"Creation is not in the "realm of science," and science will never get to the bottom of it, nor get to the bottom of man himself."

        I didn't mean the origins of the universe are outside the realm of science, I think that the causality of the universe can be investigated scientifically. You didn't answer my question: what would falsify an intelligent creation for you?
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          May 18 2013: "Well I don't know; what would be the purpose of anything?"

          You are the purpose of everything: You're alive and you're experiencing the process we call life. What greater purpose could one ask for, or hope for?

          "The process of evolution by natural selection is blind, but it produces some good results."

          It depends on how you define "good results." Evolution is not unlike the various laws of the universe, let's say, gravity, but these laws aren't self-determinant, but are established my an all-pervasive intelligence.

          "My point was that the fact that there are differences is enough to dismiss all of them as THE truth."

          Well, you should stop your search now, as you'll never find The Truth in this realm of existence, only a shadow of it. Reacquaint yourself with Socrates' allegory, The Cave, which approximates a version of the truth.

          Rather than throw out the baby with the bath water, cull from these myths areas where they do agree, and fashion a narrative of concordance, as they tell a story about the human condition, but not about ultimate reality, The Truth.

          "Science would still have to be used to uncover the origins of the universe, creation myths are not going to help with that."

          Stranger things have happened. Science doesn't have the means to "uncover the origins ot the universe." Its methodologies are inadequate for the task.

          "they all fully understand the written works? Both sides in every argument?!?"

          They "understand" what they understand. You understand what you understand. And I understand what I understand. It's what we do with that understanding that determines our outcomes.

          "I witnessed personally a young earth creationist lecture an intelligent design proponent."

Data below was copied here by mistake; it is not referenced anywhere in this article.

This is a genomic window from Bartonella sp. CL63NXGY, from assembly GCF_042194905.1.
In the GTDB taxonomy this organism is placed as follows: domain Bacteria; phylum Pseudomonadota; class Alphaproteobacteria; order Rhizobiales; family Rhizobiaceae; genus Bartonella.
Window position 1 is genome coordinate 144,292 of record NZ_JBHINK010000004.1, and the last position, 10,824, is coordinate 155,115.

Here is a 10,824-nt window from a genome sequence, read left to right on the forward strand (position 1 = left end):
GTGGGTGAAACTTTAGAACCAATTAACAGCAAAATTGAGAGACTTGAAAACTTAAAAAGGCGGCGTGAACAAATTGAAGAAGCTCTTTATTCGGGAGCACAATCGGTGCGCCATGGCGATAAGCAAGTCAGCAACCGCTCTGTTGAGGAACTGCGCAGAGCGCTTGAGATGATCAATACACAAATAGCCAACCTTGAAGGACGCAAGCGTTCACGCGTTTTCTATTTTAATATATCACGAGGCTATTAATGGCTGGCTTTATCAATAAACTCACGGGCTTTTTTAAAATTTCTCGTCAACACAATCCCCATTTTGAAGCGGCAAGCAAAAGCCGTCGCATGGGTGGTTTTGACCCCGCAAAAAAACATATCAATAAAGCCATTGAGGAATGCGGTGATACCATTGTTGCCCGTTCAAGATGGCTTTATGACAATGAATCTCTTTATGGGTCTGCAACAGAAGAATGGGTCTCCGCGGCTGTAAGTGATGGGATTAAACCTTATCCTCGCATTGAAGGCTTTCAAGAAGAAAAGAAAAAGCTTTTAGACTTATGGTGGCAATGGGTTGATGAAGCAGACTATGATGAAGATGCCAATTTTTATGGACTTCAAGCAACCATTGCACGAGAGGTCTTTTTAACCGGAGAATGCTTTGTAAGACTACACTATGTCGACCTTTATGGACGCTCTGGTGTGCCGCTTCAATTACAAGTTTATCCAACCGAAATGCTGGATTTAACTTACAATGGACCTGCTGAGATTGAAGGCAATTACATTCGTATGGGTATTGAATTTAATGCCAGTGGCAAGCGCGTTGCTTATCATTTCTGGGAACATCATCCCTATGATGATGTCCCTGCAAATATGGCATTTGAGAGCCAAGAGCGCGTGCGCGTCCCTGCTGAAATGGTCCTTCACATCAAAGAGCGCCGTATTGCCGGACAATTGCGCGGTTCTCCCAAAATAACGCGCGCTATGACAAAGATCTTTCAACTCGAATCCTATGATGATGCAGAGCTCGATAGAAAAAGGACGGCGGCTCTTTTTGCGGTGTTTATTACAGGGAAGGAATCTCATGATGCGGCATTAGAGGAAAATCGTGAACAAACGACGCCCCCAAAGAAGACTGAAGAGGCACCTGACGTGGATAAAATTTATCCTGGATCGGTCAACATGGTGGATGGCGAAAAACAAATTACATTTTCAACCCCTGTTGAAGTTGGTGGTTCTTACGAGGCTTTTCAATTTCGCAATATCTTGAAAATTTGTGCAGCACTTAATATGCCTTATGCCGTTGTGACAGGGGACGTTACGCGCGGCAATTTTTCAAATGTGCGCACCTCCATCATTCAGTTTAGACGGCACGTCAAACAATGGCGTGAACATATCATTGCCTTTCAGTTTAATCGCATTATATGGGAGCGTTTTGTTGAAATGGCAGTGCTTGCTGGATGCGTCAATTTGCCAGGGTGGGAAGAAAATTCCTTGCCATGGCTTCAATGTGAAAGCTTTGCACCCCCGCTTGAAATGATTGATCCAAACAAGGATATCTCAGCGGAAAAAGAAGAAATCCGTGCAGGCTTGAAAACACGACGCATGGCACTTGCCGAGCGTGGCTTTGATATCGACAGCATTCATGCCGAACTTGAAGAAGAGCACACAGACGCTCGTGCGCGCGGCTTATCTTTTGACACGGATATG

When God created light and called it Day, and darkness Night, a diurnal day hadn't been created.

          God created everything in the Holy moment of Now, and from our limited, human perspective, it appeared to have taken billions of years of evolution to achieve it.
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          May 18 2013: "You didn't answer my question: what would falsify an intelligent creation for you?"

          When science renders me--that I live and think, that I possess life and mind, that I act and am conscious--a myth.

          My answer is not as flippant as it might appear at first blush. Says Robert Frost:

          Two roads diverged in a wood, and I—
          I took the one less traveled by,
          And that has made all the difference.

          Humanity once had two roads it might have traveled, the one laid by Socrates, and the one laid by Aristotle. We chose the latter, and that choice not only "made all the difference," but a difference that will ultimate in our demise, if we don't retrace our steps, and take the road "less traveled by."

          If you doubt me, take a long, hard, studied look around, and if you can read the signs of the times, you won't miss what we're doing to ourselves, our planet, and our longevity.
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      May 15 2013: Brian,
      Is better to keep Creationism out of the science classroom and push that debate to a social studies. To bring Creationism side to side with evolution, even without evidence is like presenting about Astrology in an Astronomy class as the "other "side of the issue, there is no other side.

      Cheers!